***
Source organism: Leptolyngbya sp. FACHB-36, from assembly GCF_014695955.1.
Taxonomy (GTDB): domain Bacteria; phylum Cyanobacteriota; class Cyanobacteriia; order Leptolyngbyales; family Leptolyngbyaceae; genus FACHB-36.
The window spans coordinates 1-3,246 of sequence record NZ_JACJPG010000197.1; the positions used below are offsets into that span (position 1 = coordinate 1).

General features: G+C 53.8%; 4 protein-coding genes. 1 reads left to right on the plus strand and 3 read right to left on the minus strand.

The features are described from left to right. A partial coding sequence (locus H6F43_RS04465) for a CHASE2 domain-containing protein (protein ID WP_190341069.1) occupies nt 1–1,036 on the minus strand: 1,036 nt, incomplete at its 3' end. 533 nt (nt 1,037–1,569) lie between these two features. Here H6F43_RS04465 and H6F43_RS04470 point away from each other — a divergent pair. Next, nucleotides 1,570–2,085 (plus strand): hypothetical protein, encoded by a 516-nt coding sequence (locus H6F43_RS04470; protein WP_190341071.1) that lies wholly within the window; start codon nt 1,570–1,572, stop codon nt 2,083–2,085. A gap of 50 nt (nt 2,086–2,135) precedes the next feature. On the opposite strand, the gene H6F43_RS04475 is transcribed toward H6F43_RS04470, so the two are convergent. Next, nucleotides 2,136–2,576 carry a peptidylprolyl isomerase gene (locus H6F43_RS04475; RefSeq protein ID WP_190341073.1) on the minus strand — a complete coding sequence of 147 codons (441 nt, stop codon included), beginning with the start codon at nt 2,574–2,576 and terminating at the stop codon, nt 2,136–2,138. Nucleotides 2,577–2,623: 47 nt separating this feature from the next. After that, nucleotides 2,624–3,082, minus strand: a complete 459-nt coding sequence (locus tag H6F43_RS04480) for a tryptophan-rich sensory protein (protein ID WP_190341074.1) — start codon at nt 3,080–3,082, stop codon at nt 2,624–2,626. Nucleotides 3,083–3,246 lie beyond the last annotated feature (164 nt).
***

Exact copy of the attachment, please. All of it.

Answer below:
Source organism: Leptolyngbya sp. FACHB-36, from assembly GCF_014695955.1.
Taxonomy (GTDB): domain Bacteria; phylum Cyanobacteriota; class Cyanobacteriia; order Leptolyngbyales; family Leptolyngbyaceae; genus FACHB-36.
The window spans coordinates 1-3,246 of sequence record NZ_JACJPG010000197.1; the positions used below are offsets into that span (position 1 = coordinate 1).

General features: G+C 53.8%; 4 protein-coding genes. 1 reads left to right on the plus strand and 3 read right to left on the minus strand.

The features are described from left to right. A partial coding sequence (locus H6F43_RS04465) for a CHASE2 domain-containing protein (protein ID WP_190341069.1) occupies nt 1–1,036 on the minus strand: 1,036 nt, incomplete at its 3' end. 533 nt (nt 1,037–1,569) lie between these two features. Here H6F43_RS04465 and H6F43_RS04470 point away from each other — a divergent pair. Next, nucleotides 1,570–2,085 (plus strand): hypothetical protein, encoded by a 516-nt coding sequence (locus H6F43_RS04470; protein WP_190341071.1) that lies wholly within the window; start codon nt 1,570–1,572, stop codon nt 2,083–2,085. A gap of 50 nt (nt 2,086–2,135) precedes the next feature. On the opposite strand, the gene H6F43_RS04475 is transcribed toward H6F43_RS04470, so the two are convergent. Next, nucleotides 2,136–2,576 carry a peptidylprolyl isomerase gene (locus H6F43_RS04475; RefSeq protein ID WP_190341073.1) on the minus strand — a complete coding sequence of 147 codons (441 nt, stop codon included), beginning with the start codon at nt 2,574–2,576 and terminating at the stop codon, nt 2,136–2,138. Nucleotides 2,577–2,623: 47 nt separating this feature from the next. After that, nucleotides 2,624–3,082, minus strand: a complete 459-nt coding sequence (locus tag H6F43_RS04480) for a tryptophan-rich sensory protein (protein ID WP_190341074.1) — start codon at nt 3,080–3,082, stop codon at nt 2,624–2,626. Nucleotides 3,083–3,246 lie beyond the last annotated feature (164 nt).